Scribd has an interesting approach to pricing e-books. The owner of the content (author or publisher, depending on the book) can choose to set the price, which must be $1 or more. The owner gets 80% of the revenue, which is more than would be received from a traditional etailer or retailer.
There is another way to price books on the site, according to Scribd's support desk: "The second option is Scribd's Automatic Pricing, which uses Scribd pricing algorithm to determine the best price of your document based on similar content and market signifiers."
Hmmm. I take this to mean that the price will change based on what competing books sell for and how demand ebbs and flows.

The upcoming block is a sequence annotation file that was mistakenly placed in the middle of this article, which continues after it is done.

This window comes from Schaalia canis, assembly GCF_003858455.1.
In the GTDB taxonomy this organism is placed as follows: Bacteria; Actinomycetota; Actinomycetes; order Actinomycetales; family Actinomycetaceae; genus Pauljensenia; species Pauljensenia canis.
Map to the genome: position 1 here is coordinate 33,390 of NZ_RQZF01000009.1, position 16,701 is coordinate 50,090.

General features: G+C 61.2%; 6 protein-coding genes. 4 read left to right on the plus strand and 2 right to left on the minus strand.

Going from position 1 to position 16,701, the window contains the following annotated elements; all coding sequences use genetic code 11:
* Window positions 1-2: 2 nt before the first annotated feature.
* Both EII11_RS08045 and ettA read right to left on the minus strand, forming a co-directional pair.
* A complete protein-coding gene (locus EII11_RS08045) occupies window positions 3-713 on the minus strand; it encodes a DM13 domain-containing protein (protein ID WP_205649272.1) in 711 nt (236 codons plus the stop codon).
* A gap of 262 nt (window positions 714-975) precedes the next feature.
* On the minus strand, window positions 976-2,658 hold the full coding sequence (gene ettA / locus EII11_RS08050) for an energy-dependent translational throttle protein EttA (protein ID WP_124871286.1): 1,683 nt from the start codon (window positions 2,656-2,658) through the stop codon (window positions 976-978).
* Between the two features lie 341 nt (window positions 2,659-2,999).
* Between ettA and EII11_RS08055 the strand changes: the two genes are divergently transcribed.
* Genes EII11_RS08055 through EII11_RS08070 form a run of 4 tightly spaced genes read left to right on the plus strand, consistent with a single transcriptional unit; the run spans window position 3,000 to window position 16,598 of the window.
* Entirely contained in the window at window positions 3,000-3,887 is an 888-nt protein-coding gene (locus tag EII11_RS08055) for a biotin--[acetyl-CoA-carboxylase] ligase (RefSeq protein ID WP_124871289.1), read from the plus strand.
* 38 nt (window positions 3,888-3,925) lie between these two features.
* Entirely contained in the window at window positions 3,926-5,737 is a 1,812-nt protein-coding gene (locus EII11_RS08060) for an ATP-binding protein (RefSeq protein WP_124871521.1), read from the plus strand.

Simon & Schuster has agreed to sell 5,000 of its books as downloads through Scribd, according to yesterday's NYT. The last time the NYT did an article about Scribd was a month ago, when Brad Stone pointed out that the company is attracting interest because authors and publishers are concerned about the enormous and growing power of Amazon and Google.
Can Scribd get the mass it needs to be a serious contender? The Simon & Schuster deal is a good start. Competition is good for consumers, publishers, authors, and all.